Project Thanks: “A Hello In The Hallway”
When Shay was 17 years old, a deep depression toppled her over. 
At fourteen, her best friend died. At fifteen, she was diagnosed with bipolar disorder. And, at sixteen, Shay’s friends – the friends in her “group,” had turned on her. They had decided – in the time it takes to snap your fingers – to shun her. When they saw her, they pretended they hadn’t. They treated her like she wasn’t there. 
Shay was lonely. So lonely. A loneliness that felt like it had no end. Like being locked away in a secret room in an empty house — and nobody knows you are there.
“I wanted to kill myself. I thought it was the only way to stop feeling awful all of the time. I really didn’t think anyone would care. I convinced myself that if I did it, no one would notice.” 
Shay made her decision. And, on a Friday in the spring of her senior year, she left for school knowing what she wanted to do when she got home. She went to her morning classes.  She went to lunch. She went to her afternoon classes. At two o’clock, the dismissal bell rang.
Students streamed past her and out the door. She walked alone in the hallway toward her car. 
“Hey!” 
It was Mr. Calipetro. He was a bus driver at her high school and a “regular sub.” He remembered that she had missed class a couple of weeks before when he was substituting in her English class.
“I noticed you weren’t in class the other day and wanted to make sure you were okay. We missed you.”
We missed you.
It was friendly, and it was kind. And it was brief. But, it’s a moment that Shay never forgot. Mr. Calipetro made her wonder, “Who else might miss me?”
“It was like a wave of realization.” If a substitute teacher that she saw only every once in a while could miss her, how much would the other people in her life care?
Shay changed her mind. She didn’t follow her plan. She kept going. Two months later, she graduated from high school. Then, she moved away. 
It has been six years. But, to Mr. Calipetro, Shay would like to say thank you. Her husband would like to say thank you. And, if he were a little older, we think her son would say thank you too. 
(If you are ever considering suicide, please seek help immediately. Speak to your doctor or therapist or call the toll-free National Suicide Prevention Lifeline at 1-800-273-TALK.) 
About Project Thanks: Readers who want to participate can email two or three sentences at emailprojectthanks@gmail.com describing a person in their lives that they want to thank and why. You can choose someone to thank for 10,000 things or a person you met only once. But, the focus is on one story about one person. It can be a “small” thing or a very big thing. The email suggestions won’t be published. Instead, I read through the email ideas and pick ones to expand upon. Then, I set up a phone interview, talk to the reader, and write the story. 
Thank you to Shay for sharing her important story and for speaking with me. I am grateful. 

Project Thanks: “A Hello In The Hallway”

When Shay was 17 years old, a deep depression toppled her over. 

At fourteen, her best friend died. At fifteen, she was diagnosed with bipolar disorder. And, at sixteen, Shay’s friends – the friends in her “group,” had turned on her. They had decided – in the time it takes to snap your fingers – to shun her. When they saw her, they pretended they hadn’t. They treated her like she wasn’t there. 

Shay was lonely. So lonely. A loneliness that felt like it had no end. Like being locked away in a secret room in an empty house — and nobody knows you are there.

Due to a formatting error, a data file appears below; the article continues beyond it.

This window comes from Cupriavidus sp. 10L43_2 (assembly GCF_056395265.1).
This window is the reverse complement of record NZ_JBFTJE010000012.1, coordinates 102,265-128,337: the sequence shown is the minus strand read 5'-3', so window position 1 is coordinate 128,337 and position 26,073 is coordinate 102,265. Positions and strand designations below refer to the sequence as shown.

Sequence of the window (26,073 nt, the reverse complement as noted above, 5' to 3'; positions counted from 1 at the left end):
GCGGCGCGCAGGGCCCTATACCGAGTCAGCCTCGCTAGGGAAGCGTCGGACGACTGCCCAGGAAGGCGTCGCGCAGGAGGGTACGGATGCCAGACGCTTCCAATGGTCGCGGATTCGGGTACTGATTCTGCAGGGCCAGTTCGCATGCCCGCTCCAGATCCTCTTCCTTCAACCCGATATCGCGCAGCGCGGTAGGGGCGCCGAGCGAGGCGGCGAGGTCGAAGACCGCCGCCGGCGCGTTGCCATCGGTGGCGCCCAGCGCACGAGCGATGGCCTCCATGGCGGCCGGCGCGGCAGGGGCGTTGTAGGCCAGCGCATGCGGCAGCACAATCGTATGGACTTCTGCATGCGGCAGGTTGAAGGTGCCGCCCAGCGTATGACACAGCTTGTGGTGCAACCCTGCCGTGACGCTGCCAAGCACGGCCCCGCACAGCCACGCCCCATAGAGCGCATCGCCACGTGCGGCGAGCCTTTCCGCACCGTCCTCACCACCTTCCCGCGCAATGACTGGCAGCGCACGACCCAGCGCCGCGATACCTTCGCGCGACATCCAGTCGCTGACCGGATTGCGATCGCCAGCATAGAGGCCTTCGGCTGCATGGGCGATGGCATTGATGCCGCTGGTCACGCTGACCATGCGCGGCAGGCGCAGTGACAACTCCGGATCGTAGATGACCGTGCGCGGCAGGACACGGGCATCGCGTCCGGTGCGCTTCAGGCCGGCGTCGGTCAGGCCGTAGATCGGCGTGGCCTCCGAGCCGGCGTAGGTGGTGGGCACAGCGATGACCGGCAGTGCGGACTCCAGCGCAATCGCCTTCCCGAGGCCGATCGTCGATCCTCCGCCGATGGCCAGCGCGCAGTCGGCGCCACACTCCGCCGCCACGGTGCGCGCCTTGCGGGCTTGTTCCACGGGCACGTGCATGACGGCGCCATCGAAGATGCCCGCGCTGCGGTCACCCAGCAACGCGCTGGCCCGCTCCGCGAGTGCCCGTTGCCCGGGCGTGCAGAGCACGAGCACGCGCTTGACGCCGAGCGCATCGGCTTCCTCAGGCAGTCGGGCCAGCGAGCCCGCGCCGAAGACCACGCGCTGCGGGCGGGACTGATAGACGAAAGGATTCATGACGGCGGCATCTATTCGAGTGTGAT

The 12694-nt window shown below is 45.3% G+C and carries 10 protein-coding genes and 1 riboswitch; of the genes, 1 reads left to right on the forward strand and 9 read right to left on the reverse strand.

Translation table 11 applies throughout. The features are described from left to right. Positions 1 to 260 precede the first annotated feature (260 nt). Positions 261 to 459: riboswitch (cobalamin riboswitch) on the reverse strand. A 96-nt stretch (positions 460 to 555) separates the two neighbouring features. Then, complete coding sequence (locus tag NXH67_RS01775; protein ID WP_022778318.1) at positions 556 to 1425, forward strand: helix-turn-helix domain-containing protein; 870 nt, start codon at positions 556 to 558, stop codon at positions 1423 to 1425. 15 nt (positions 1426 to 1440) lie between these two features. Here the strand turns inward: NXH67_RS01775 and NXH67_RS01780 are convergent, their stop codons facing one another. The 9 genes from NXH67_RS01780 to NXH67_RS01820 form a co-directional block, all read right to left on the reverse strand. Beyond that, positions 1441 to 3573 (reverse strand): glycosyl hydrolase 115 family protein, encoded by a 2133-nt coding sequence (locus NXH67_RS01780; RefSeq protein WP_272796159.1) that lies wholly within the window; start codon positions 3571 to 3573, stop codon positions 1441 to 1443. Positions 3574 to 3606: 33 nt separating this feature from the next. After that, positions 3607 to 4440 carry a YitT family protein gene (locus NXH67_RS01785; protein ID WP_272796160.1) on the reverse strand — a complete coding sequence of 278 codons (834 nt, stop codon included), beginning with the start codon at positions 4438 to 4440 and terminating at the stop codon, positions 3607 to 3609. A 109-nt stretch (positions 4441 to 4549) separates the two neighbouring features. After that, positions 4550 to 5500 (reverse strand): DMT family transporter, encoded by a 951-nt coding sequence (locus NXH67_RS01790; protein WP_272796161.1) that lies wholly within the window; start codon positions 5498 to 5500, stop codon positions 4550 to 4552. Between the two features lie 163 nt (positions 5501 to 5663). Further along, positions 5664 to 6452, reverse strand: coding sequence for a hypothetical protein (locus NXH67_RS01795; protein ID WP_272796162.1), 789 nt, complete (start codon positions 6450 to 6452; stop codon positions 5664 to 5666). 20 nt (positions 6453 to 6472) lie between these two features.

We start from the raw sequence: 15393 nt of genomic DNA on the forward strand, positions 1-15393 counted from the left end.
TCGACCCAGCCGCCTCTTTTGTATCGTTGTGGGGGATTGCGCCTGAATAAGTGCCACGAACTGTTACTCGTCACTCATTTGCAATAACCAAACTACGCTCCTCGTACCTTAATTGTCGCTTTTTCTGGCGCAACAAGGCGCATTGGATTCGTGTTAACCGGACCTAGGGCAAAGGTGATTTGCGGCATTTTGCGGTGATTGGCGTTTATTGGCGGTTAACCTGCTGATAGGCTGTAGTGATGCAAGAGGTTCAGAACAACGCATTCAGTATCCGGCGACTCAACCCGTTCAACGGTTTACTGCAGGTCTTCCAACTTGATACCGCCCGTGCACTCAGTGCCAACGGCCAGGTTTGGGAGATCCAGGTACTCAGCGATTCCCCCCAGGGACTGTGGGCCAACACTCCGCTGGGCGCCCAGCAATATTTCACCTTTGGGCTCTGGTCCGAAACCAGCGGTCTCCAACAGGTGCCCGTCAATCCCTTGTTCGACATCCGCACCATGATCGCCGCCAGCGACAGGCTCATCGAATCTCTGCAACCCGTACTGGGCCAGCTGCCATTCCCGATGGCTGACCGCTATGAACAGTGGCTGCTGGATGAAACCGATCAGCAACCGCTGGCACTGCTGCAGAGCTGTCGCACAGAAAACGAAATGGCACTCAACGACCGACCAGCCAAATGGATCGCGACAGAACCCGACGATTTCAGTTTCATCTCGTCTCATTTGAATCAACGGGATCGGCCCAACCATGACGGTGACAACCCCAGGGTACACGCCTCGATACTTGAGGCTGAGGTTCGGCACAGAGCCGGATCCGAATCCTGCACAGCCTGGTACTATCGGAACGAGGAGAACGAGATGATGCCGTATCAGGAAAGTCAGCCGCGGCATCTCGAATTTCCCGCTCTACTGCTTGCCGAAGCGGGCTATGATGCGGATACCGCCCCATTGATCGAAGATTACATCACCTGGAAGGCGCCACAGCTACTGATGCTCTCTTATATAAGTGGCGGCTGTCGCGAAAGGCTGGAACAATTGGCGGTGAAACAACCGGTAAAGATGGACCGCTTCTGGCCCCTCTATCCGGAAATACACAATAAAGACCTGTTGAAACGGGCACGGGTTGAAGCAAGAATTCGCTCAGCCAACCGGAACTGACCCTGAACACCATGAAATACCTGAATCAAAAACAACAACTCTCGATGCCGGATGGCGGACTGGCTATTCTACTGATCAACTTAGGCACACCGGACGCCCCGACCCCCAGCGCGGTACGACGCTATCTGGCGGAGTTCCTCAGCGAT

“I wanted to kill myself. I thought it was the only way to stop feeling awful all of the time. I really didn’t think anyone would care. I convinced myself that if I did it, no one would notice.” 

Shay made her decision. And, on a Friday in the spring of her senior year, she left for school knowing what she wanted to do when she got home. She went to her morning classes.  She went to lunch. She went to her afternoon classes. At two o’clock, the dismissal bell rang.

Students streamed past her and out the door. She walked alone in the hallway toward her car. 

“Hey!” 

It was Mr. Calipetro. He was a bus driver at her high school and a “regular sub.” He remembered that she had missed class a couple of weeks before when he was substituting in her English class.

“I noticed you weren’t in class the other day and wanted to make sure you were okay. We missed you.”

We missed you.

It was friendly, and it was kind. And it was brief. But, it’s a moment that Shay never forgot. Mr. Calipetro made her wonder, “Who else might miss me?”

“It was like a wave of realization.” If a substitute teacher that she saw only every once in a while could miss her, how much would the other people in her life care?

Shay changed her mind. She didn’t follow her plan. She kept going. Two months later, she graduated from high school. Then, she moved away. 

It has been six years. But, to Mr. Calipetro, Shay would like to say thank you. Her husband would like to say thank you. And, if he were a little older, we think her son would say thank you too. 

(If you are ever considering suicide, please seek help immediately. Speak to your doctor or therapist or call the toll-free National Suicide Prevention Lifeline at 1-800-273-TALK.) 

About Project Thanks: Readers who want to participate can email two or three sentences at emailprojectthanks@gmail.com describing a person in their lives that they want to thank and why. You can choose someone to thank for 10,000 things or a person you met only once. But, the focus is on one story about one person. It can be a “small” thing or a very big thing. The email suggestions won’t be published. Instead, I read through the email ideas and pick ones to expand upon. Then, I set up a phone interview, talk to the reader, and write the story. 

Thank you to Shay for sharing her important story and for speaking with me. I am grateful.